Treatment Questions

This is something I copied from a message on news:sci.med.diseases.cancer:

Patients with cancer have to make very significant decisions about which, if any, treatment to take. The aims of treatment are often rather “woolly”, and “success” is measured in things like reduced tumour markers or decreased size of abnormalities on CT scans. These things MAY be associated with improved outcome, but not necessarily so. The fact is that although technically treatments are complex and require skilled supervision, the decision to embark on a treatment should be, if not simple, at least amenable to being assessed logically and objectively.

This is the way I get my patients to look at the cost-benefit analysis when deciding on a course of treatment I have suggested would be right for them. The “algorithm” isn’t specific to cancer, or even orthodox medicine, but most patients find it useful, and I hope some people on this NG may, too.

Does the cancer I have pose a threat to my life or health? If the answer to this is “No”, then you probably shouldn’t be taking treatment. If yes, consider treatment by going to the next question.

Does the suggested treatment have any realistic chance of curing me, and if so, are the side-effects and risks acceptable to me? If the answer to either part of this is “No”, then you probably shouldn’t be taking treatment. Otherwise go to the next question.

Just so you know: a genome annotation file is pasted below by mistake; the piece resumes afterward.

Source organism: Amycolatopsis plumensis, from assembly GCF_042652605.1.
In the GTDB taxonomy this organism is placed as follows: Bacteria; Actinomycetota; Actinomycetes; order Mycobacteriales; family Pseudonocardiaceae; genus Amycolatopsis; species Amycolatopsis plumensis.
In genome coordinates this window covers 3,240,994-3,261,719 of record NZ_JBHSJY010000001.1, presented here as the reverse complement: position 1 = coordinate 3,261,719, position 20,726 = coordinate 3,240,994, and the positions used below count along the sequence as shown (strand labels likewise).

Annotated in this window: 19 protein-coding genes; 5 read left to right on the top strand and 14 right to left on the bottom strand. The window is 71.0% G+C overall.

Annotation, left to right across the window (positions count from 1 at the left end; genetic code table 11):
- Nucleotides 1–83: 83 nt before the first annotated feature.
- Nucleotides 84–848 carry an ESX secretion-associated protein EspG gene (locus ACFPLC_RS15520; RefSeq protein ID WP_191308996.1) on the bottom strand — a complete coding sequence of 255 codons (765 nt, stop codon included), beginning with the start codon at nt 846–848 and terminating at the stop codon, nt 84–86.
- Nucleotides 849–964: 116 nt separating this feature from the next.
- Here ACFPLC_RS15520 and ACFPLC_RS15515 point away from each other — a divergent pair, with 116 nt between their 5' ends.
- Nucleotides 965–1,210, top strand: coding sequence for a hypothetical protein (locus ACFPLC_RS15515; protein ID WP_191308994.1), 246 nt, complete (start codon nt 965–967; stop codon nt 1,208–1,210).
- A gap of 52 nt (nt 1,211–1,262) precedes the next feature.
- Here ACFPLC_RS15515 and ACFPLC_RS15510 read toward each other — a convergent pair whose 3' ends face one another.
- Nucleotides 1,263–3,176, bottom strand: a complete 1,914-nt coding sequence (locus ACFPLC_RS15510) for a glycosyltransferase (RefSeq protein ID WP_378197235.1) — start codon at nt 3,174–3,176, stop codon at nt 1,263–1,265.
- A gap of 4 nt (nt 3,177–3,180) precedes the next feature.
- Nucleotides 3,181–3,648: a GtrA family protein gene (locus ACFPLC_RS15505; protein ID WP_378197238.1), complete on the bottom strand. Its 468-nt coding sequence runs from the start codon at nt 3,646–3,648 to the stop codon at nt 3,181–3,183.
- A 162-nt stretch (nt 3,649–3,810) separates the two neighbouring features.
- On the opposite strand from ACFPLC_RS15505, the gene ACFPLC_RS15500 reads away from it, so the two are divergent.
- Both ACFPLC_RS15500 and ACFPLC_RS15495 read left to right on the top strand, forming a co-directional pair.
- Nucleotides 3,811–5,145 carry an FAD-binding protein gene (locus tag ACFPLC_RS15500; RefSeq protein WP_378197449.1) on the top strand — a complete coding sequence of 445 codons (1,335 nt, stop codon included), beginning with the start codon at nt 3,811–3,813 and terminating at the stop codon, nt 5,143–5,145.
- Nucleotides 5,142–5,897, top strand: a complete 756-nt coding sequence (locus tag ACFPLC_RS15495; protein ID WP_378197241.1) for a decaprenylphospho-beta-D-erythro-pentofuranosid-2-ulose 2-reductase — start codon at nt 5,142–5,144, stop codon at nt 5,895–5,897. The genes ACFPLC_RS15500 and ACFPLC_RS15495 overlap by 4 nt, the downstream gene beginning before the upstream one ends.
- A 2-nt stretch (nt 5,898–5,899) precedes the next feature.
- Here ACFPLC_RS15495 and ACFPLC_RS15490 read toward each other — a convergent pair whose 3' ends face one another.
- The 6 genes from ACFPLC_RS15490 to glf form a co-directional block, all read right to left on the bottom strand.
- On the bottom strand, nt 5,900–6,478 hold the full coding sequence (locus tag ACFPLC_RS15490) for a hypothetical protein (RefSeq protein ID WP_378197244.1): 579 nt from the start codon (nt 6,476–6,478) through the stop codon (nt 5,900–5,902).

Although the treatment stands no real chance of curing me, does it stand a realistic chance of extending my survival by some worthwhile amount, and are the side-effects/risks acceptable? If the answer to either part of this is “No”, then you probably shouldn’t be taking treatment. Otherwise go to the next question.

Although the treatment stands no real chance of curing me, or of extending my survival, does it stand a realistic chance of improving my quality of life, after I have taken into account the side-effect/risks? If “Yes”, go for it. If the answer is “No”, then you probably shouldn’t take the treatment.

A patient’s quality of life is not measured by PSA levels, but by how they feel and how well they are able to carry on with their life. Improvement in a patient’s quality of life is not measured by whether the oesophageal cancer looks smaller on the CT scan, but whether the patient can swallow better. A patient with bone pain is not better because the bone scan is better, but because the pain is better.

Think about it.

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